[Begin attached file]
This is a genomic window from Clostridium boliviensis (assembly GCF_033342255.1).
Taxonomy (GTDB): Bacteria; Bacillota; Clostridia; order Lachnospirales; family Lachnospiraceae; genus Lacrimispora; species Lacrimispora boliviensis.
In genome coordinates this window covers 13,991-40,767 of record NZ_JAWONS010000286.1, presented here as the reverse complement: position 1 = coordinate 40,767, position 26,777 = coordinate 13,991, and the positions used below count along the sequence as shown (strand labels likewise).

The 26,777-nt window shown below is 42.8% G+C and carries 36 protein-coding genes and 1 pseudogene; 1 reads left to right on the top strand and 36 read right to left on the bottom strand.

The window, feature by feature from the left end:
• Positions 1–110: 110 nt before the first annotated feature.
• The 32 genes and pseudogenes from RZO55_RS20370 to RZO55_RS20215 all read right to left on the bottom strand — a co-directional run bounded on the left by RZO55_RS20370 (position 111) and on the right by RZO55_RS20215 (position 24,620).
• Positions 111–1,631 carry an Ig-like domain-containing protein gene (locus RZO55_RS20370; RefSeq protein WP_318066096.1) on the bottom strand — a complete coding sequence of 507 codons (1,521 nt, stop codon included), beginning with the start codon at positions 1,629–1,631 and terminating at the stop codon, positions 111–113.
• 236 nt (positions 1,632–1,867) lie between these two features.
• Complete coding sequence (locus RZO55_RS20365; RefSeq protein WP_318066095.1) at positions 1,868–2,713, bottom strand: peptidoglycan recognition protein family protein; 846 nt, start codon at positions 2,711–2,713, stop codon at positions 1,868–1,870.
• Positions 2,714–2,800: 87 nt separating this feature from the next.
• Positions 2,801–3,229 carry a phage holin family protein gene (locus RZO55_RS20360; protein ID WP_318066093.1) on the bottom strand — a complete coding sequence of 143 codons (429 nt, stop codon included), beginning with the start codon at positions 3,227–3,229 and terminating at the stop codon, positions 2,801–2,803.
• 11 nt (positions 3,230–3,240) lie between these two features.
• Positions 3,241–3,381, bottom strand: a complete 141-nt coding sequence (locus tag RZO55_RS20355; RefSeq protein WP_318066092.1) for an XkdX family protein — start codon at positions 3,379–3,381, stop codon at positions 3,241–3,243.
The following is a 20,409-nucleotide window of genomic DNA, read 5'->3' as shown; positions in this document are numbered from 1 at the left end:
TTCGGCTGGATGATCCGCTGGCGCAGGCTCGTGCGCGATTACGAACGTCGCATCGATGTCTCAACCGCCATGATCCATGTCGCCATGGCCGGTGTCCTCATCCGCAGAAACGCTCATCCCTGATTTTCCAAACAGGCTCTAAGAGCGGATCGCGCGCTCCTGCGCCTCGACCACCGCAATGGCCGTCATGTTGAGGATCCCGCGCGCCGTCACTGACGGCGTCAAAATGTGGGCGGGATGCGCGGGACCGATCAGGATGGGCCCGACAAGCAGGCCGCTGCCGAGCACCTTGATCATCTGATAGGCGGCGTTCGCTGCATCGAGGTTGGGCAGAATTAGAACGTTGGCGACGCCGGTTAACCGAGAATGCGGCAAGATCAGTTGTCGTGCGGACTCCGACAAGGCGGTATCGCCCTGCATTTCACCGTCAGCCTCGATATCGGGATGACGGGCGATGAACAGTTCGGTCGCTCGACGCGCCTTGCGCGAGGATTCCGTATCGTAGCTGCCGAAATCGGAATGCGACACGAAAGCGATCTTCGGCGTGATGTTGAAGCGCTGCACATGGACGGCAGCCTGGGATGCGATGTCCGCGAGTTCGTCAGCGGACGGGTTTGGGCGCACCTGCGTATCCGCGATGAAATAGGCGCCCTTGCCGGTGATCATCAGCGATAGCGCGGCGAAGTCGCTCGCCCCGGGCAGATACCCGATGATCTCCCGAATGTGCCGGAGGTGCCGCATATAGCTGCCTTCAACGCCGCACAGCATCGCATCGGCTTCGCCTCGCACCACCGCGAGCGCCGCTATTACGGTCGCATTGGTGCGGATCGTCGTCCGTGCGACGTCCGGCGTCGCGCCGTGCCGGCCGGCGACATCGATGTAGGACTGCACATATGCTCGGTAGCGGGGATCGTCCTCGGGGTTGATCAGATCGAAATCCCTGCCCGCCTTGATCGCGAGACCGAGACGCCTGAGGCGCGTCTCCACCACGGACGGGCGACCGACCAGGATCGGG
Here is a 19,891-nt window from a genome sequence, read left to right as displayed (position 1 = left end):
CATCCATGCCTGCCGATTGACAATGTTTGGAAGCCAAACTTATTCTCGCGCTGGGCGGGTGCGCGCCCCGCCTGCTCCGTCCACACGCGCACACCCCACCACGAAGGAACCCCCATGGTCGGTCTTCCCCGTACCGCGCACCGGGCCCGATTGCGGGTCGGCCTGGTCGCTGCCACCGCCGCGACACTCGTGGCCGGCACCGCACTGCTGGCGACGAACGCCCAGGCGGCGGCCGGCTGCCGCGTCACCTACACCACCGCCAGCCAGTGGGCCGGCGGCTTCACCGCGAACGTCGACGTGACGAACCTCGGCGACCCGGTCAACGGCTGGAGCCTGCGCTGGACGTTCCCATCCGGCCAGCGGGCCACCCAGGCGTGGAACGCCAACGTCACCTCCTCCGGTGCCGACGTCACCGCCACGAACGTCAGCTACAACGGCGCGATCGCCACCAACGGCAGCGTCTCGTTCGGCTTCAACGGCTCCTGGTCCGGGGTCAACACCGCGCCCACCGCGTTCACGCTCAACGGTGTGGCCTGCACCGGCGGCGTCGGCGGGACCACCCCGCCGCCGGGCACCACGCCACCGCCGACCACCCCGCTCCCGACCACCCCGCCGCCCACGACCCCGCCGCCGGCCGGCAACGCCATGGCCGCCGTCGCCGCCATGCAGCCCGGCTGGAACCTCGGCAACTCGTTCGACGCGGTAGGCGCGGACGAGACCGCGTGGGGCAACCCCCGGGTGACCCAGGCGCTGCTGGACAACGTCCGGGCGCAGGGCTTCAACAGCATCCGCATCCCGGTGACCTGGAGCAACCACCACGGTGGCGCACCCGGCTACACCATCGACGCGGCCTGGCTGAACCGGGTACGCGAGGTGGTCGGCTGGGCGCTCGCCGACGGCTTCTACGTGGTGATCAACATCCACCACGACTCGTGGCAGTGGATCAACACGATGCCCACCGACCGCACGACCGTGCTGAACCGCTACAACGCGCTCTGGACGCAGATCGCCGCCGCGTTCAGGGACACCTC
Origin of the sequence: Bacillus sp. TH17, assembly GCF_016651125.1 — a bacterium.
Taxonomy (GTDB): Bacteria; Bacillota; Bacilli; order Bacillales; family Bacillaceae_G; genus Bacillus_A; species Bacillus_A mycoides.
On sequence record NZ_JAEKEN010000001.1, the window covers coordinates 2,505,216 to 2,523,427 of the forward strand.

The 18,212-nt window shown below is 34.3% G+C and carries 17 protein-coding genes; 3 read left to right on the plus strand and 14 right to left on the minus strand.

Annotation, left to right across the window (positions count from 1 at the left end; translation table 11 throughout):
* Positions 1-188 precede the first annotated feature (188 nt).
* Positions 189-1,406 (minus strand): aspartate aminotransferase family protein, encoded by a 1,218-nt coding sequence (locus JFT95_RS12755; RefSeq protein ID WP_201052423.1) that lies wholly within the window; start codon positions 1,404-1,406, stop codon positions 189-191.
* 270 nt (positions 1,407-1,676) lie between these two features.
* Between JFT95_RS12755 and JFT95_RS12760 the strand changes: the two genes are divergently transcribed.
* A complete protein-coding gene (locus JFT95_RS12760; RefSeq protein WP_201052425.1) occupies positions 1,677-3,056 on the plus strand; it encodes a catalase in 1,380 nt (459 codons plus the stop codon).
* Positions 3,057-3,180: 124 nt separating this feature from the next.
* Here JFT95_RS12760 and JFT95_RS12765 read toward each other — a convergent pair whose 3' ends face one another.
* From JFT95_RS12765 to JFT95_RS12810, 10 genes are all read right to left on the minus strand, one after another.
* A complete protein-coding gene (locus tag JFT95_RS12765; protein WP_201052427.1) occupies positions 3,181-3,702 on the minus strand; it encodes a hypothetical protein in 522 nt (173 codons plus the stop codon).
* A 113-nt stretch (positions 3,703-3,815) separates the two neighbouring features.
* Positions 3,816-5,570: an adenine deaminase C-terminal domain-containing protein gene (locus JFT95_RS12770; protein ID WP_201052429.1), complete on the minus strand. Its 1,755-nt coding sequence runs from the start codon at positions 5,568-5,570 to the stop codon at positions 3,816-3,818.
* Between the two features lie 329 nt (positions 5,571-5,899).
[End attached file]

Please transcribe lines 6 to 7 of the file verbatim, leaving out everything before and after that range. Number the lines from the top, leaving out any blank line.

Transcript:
• Positions 1–110: 110 nt before the first annotated feature.
• The 32 genes and pseudogenes from RZO55_RS20370 to RZO55_RS20215 all read right to left on the bottom strand — a co-directional run bounded on the left by RZO55_RS20370 (position 111) and on the right by RZO55_RS20215 (position 24,620).